Fabrication and Characterization of Niobium-Aluminum Composites: Effect of Sintering Temperature

  • Lucio Vazquez
  • Juan Manuel Miranda
  • Elizabeth Garfias
  • Dulce Dyolotzin

Abstract

Objectives of this research were to measure the distribution of Nb particles in the Al matrix, (density ratio 8.6:2.7) to define the effect that sintering temperature, 390 and 550°C, had on the consolidation of the composites, and the influence on the density of the mechanical properties: hardness, elastic strength, elastic modulus, ductility, and impact toughness. Specimens, 3, 5 and 7 % wt of nanometric particles of Nb, the rest 100 meshes particles of Al, were prepared by a P/M technique. Nb — Al powders were mixed in a mill for 12 h, using a 6 mm balls load of ZrO2, the ratio in wt ZrO2 balls/composite powder was 10:1. The powders were transferred to a die to make cylindrical specimens, applying a pressure of 3.75 MPa, the specimens were sintered either at 390 or 550°C for 3 h, within a N2 atmosphere. Mechanical properties do not show an reinforcement effect due to Nb presence, while Vickers hardness is about 10 points higher for composites, elastic strength decreases 10 points gradually for composites, the highest value correspond to 3 % Nb composite, Al has a hardness slightly higher than the composite with 7 % Nb. Scanning microscopy showed an homogeneous Nb particles distribution for samples sintered at 550°C, homogeneity decreased for samples sintered at 390°C.

Keywords

Composites Nb-Al Particles Distribution Mechanical Properties Microscopy 

Preview

Unable to display preview. Download preview PDF.

Unable to display preview. Download preview PDF.

References

  1. 1.
    Lopez N, Rodriguez X., Domínguez S., Vazquez L. Cortés V., Dominguez M., Lara G., Vite M., “Manufacture and Characterization of Al-3Mg-Nb Alloys”, Supplemental Proceedings, v. 3., 289 – 294, 137 Annual Meeting & Exhibition, TMS 2008.Google Scholar
  2. 2.
    Vazquez L., Hernandez L., Altamirano A., Cortés V., Garfía E., and Vite M., “Effect of Composition of B4C Aluminum Composites on Mechanical Properties and Resistance Corrosion”, Proceedings Advance Composites, for Aerospace, Marine, and Land Applications, 23 – 33, Annual meeting & Exhibition, TMS 2014.Google Scholar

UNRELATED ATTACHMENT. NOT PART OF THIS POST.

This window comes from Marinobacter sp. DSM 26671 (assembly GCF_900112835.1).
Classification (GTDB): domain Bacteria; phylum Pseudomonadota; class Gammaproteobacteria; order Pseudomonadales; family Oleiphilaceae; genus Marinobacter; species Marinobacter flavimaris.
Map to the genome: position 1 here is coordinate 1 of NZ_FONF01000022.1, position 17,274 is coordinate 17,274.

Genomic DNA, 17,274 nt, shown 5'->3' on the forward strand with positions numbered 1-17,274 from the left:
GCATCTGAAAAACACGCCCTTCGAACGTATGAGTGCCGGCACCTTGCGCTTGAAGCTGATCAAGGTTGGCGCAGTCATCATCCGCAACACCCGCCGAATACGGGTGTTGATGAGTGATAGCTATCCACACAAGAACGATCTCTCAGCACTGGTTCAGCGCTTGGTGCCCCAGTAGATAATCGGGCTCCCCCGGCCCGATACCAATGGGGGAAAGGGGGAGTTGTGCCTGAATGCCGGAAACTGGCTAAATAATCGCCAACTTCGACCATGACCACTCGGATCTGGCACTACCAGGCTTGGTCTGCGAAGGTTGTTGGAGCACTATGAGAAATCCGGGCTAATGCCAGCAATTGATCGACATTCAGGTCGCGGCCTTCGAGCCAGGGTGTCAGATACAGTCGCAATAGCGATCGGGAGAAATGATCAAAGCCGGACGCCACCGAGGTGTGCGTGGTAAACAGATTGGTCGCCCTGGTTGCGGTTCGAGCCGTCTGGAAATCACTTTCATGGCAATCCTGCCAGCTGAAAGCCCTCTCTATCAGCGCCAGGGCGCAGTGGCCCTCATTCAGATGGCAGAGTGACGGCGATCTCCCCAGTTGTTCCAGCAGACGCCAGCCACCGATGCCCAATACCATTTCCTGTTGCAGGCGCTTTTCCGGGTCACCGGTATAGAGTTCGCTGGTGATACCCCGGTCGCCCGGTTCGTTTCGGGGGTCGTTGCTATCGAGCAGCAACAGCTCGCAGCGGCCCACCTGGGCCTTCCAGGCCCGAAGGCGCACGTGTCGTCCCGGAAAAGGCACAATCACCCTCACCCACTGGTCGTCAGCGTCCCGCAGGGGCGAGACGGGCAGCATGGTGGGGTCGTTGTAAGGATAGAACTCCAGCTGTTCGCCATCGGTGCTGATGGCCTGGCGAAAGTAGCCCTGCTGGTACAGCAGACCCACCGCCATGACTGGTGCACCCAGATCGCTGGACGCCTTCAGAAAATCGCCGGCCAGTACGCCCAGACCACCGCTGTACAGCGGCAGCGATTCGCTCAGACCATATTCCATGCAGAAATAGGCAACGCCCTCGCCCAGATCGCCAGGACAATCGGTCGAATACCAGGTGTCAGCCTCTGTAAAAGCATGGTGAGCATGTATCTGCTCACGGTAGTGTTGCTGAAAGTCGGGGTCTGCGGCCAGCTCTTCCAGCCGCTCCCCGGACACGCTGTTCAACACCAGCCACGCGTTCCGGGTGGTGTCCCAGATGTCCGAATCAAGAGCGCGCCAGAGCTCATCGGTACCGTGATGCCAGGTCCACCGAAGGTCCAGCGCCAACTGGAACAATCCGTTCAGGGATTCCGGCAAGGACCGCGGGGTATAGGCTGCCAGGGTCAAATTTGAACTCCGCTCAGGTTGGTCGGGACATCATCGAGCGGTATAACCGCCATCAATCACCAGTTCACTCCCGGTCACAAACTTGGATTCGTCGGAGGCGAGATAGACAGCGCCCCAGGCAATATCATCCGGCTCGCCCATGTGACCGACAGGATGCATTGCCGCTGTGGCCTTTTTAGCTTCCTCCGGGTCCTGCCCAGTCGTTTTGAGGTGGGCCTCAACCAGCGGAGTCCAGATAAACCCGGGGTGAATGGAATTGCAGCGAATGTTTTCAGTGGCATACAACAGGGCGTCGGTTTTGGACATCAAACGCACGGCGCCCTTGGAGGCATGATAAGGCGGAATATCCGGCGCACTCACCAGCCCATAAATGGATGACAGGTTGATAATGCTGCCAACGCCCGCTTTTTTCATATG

3. 3.
    Goni, L., Mitxelena, I., and Coleto, I., Development of low cost metal matrix composites for commercial applications, Material Science and Technology, v. 16, No. 7–8. July – August 2000, pp. 743 – 746.CrossRefGoogle Scholar
  4. 4.
    Bhagat, R. B., Advanced aluminum powder metallurgy, alloys and composites, ASM Handbook, v.7, 1998, pp. 840.Google Scholar
  5. 5.
    Ruiz-Navas E. M., Da Costa, C. E., Lopez F. V., and Castello, J. M. T., Mechanical alloying: a method to metallic powder composite materials, Revista Metalúrgica, Madrid, v. 13, No. 4, 2000, pp. 279–286.CrossRefGoogle Scholar
  6. 6.
    Torralba J. M., Da Costa, C. E. and Velasco F., P/M aluminum matrix composites: an overview, J. of materials Processing Technology, v. 133, Issues 1–2, 2003, pp. 203–206.CrossRefGoogle Scholar
  7. 7.
    Kaczmar, I., Pietrzak, K., and Wlosinski, W., The production and application of metal matrix composite materials, J. of Materials processing technology, v. 106, 2000, pp. 58–67.CrossRefGoogle Scholar
  8. 8.
    Annual Book of Standards, v. 6-2, 2010.Google Scholar

Copyright information

© TMS (The Minerals, Metals & Materials Society) 2015

Authors and Affiliations

  • Lucio Vazquez
    • 1
  • Juan Manuel Miranda
    • 1
  • Elizabeth Garfias
    • 1
  • Dulce Dyolotzin
    • 1
  1. 1.Universidad Autónoma Metropolitana-AzcapotzalcoMéxico D. F.Mexico

Personalised recommendations